The chemical process of preparing a surface to enhance its ability to be bonded to another surface, as in a layer of conformal coating.
The rupture of an adhesive bond such that the separation appears to be at the adhesive-adherent interface.
Abbreviation standing for acrylic resin and urethane resin combination chemistries.
Fillet or meniscus formation of coating around the leads of a component caused by capillary action.
Strain, deformation, or movement of coatings caused by time and/or temperature.
The formation of chemical bonds between molecules in a thermosetting resin during a polymerization reaction.
(Coefficient of Thermal Expansion) Linear dimensional change with respect to an original dimension due to a change in temperature.
A change in the physical properties of a polymer by a chemical reaction.
Decrease in quality or integrity. Loss of desired physical, chemical or electrical properties.
A separation between a conformal coating layer and the surface it is adhering to.
The propensity of the coating material to refuse to wet the surface evenly.
The ratio of the capacitance of a configuration of electrodes with a specific material as the dielectric between them to the capacitance of the same electrode configuration with a vacuum or air as the dielectric.
The maximum voltage that a dielectric can withstand under specified conditions without resulting in a voltage breakdown, usually expressed as volts per unit dimension.
Reduction in viscosity. Can be achieved by mixing a nonreacting, soluble agent into the material.
A value that represents the tendency of insulating or dielectric materials to absorb some of the energy in an alternating-current signal.
A measure of the degree of hardness or the resistance to be deformed or fractured.
A substance that is added to a material to modify its solidity, bulk, or other properties.
A surface defect to the conformal coating that resembles the eyes of a fish.
Time taken for a liquid polymer to begin to exhibit pseudo-elastic properties or to be Îimmobilized.Ì
Glass transition temperature TG
The temperature at which an amorphous polymer, or the amorphous regions in a partially-crystalline polymer, changes from being in a hard and relatively-brittle condition to being in a viscous or rubbery condition.
A property that indicates the ability of a material to resist penetration of a specific type of indentor when forced into the material under specified conditions. Indentuation hardness is inversely related to the penetration and is dependent on the elastic modulus and viscoelastic behavior of the material.
A measure of the capability of a material to electrically insulate adjacent conductors from each other.
The process of applying a temporary film, tape boot or plug that prevents the area covered from being coated.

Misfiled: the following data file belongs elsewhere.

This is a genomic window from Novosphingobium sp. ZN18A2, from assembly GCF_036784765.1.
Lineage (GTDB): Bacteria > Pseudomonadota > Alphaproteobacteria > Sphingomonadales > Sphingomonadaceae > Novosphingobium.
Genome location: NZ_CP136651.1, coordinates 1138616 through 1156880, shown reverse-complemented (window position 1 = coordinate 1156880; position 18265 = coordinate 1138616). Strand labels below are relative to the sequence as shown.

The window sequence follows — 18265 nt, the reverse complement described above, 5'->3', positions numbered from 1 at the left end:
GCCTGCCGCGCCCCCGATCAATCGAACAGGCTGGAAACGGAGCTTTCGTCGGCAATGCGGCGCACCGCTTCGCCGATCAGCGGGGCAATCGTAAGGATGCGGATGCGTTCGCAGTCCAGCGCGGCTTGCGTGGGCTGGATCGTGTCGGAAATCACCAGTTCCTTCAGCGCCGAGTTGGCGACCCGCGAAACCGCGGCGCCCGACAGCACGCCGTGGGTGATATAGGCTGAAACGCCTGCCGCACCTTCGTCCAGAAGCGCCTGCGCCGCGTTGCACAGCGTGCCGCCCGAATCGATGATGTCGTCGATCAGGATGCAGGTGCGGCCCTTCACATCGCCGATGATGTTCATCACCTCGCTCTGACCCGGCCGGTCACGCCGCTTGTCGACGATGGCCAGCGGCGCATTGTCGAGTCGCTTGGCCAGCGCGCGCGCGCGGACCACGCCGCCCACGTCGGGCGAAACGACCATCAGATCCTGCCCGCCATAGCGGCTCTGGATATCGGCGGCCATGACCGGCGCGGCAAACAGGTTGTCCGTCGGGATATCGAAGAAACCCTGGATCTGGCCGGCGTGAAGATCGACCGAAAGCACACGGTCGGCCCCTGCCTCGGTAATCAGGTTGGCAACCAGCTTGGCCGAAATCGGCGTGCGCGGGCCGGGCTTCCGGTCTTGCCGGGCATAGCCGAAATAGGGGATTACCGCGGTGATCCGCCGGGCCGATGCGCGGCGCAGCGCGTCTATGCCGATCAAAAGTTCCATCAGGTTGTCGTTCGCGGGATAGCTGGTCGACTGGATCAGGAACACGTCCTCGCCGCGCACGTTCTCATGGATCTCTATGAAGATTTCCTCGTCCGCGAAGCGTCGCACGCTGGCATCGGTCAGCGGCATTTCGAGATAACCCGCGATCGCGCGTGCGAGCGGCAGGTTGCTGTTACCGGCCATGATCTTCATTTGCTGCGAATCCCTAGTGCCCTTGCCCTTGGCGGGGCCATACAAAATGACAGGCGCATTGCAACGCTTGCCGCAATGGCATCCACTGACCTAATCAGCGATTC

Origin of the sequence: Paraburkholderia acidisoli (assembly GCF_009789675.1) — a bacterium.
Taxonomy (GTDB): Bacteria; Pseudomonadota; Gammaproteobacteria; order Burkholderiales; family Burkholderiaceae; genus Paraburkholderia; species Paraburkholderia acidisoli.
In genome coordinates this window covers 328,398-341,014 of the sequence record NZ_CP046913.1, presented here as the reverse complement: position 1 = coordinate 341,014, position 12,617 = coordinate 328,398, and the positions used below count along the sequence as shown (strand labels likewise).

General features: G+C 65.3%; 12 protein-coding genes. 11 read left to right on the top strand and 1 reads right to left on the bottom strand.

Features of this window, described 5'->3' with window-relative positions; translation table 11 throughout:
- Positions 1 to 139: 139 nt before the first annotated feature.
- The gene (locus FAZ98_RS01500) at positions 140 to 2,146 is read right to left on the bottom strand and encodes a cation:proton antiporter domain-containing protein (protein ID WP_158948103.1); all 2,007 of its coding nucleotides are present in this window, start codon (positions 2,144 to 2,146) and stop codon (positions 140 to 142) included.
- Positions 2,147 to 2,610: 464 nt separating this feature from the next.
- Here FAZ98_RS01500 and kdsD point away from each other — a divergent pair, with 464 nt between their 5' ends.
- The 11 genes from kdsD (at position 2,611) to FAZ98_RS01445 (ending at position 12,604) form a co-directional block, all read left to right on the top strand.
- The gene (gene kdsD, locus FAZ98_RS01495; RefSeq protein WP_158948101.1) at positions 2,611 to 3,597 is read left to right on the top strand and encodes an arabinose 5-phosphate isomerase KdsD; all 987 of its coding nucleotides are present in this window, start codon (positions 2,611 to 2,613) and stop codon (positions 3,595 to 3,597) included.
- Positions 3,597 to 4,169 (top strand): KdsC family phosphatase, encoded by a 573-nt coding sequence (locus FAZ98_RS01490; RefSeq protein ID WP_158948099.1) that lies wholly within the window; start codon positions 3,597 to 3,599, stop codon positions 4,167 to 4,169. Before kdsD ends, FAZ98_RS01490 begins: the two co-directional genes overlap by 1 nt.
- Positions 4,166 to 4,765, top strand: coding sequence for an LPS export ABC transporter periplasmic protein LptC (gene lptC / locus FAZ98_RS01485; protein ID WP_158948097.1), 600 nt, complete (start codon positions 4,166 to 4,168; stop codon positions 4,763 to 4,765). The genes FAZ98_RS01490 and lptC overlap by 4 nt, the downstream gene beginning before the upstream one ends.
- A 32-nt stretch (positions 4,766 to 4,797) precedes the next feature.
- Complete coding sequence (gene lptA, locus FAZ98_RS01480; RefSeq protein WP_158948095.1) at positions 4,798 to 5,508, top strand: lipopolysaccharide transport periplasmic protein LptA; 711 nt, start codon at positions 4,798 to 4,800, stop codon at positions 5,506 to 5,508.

A chemical compound that can undergo polymerization.
(Material Safety Data Sheet) Provided by the manufacturer, contains relevant properties of the material with regards to safety concerns.
The process of applying more than one layer of coating to make up the desired thickness.
A surface defect to the conformal coating that resembles the surface or skin of an orange.
The gaseous emission from a processed coating layer when it is exposed to heat or reduced air pressure, or both.
The ability of molecules of one material to flow through the matrix of another material. The degree of permeability is dependant on the molecular structure of both materials.
The formation of a matrix of cross-linked long chain molecular structure from short chain monomer molecules.
The length of time a material, substance, or product can be left in an open package or dispenser, while it meets all applicable specification requirements and remains suitable for its intended use.
The act of reprocessing noncomplying articles, through the use of original or alternate equivalent processing, in a manner that assures compliance of the article with applicable drawings or specifications.
(Room Temperature Vulcanizing) The development of desired dry film properties at room temperature..
The length of time a material, substance, or product can be stored, under specific environmental conditions, while it meets all applicable specification requirements and remains suitable for its intended use.
Reduction in volume as a wet, freshly applied layer dries/cures into a coating film with desired properties.
The proportion of resin or polymer material to the solvent carrier.
The process of eroding a material by chemical reaction. Stripping agents can be used to remove certain types of conformal coating for the purpose of rework or repair.
The natural, inward, molecular-attraction force that inhibits the spread of a liquid at its interface with a solid material.
The property of a polymer to frictionally resist internal flow that is directly proportional to the applied force.
(Volatile organic compound) Regulated compounds containg carbon that have measurable vapor pressures.
The formation of a relatively uniform, and adherent film of materials on a surface.
Credit for the glossary belongs to IPC. For more information, visit www.ipc.org.